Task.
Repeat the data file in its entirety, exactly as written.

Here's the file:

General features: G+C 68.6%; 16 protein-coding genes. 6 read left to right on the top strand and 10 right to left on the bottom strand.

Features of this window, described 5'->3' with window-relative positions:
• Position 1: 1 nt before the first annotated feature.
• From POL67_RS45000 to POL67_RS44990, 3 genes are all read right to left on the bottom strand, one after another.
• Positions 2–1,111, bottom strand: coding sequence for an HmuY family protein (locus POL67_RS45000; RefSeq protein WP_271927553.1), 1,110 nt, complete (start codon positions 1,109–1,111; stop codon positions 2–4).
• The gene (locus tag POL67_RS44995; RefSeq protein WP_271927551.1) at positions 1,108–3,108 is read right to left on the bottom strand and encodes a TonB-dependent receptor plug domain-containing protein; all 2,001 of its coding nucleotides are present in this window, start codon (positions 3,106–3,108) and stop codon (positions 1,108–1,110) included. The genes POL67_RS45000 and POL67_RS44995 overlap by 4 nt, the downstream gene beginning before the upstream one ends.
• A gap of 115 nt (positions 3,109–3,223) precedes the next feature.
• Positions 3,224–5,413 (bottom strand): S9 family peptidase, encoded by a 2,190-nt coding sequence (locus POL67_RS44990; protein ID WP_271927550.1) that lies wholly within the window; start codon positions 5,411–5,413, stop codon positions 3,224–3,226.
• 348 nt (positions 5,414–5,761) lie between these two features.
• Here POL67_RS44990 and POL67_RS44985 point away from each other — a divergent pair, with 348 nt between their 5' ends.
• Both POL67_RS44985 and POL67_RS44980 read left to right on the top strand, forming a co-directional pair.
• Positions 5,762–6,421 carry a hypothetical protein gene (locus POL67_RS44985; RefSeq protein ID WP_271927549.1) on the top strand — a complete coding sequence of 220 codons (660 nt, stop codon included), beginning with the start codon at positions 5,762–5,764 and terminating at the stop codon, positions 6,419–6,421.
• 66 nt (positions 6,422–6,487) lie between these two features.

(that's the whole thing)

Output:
General features: G+C 68.6%; 16 protein-coding genes. 6 read left to right on the top strand and 10 right to left on the bottom strand.

Features of this window, described 5'->3' with window-relative positions:
• Position 1: 1 nt before the first annotated feature.
• From POL67_RS45000 to POL67_RS44990, 3 genes are all read right to left on the bottom strand, one after another.
• Positions 2–1,111, bottom strand: coding sequence for an HmuY family protein (locus POL67_RS45000; RefSeq protein WP_271927553.1), 1,110 nt, complete (start codon positions 1,109–1,111; stop codon positions 2–4).
• The gene (locus tag POL67_RS44995; RefSeq protein WP_271927551.1) at positions 1,108–3,108 is read right to left on the bottom strand and encodes a TonB-dependent receptor plug domain-containing protein; all 2,001 of its coding nucleotides are present in this window, start codon (positions 3,106–3,108) and stop codon (positions 1,108–1,110) included. The genes POL67_RS45000 and POL67_RS44995 overlap by 4 nt, the downstream gene beginning before the upstream one ends.
• A gap of 115 nt (positions 3,109–3,223) precedes the next feature.
• Positions 3,224–5,413 (bottom strand): S9 family peptidase, encoded by a 2,190-nt coding sequence (locus POL67_RS44990; protein ID WP_271927550.1) that lies wholly within the window; start codon positions 5,411–5,413, stop codon positions 3,224–3,226.
• 348 nt (positions 5,414–5,761) lie between these two features.
• Here POL67_RS44990 and POL67_RS44985 point away from each other — a divergent pair, with 348 nt between their 5' ends.
• Both POL67_RS44985 and POL67_RS44980 read left to right on the top strand, forming a co-directional pair.
• Positions 5,762–6,421 carry a hypothetical protein gene (locus POL67_RS44985; RefSeq protein ID WP_271927549.1) on the top strand — a complete coding sequence of 220 codons (660 nt, stop codon included), beginning with the start codon at positions 5,762–5,764 and terminating at the stop codon, positions 6,419–6,421.
• 66 nt (positions 6,422–6,487) lie between these two features.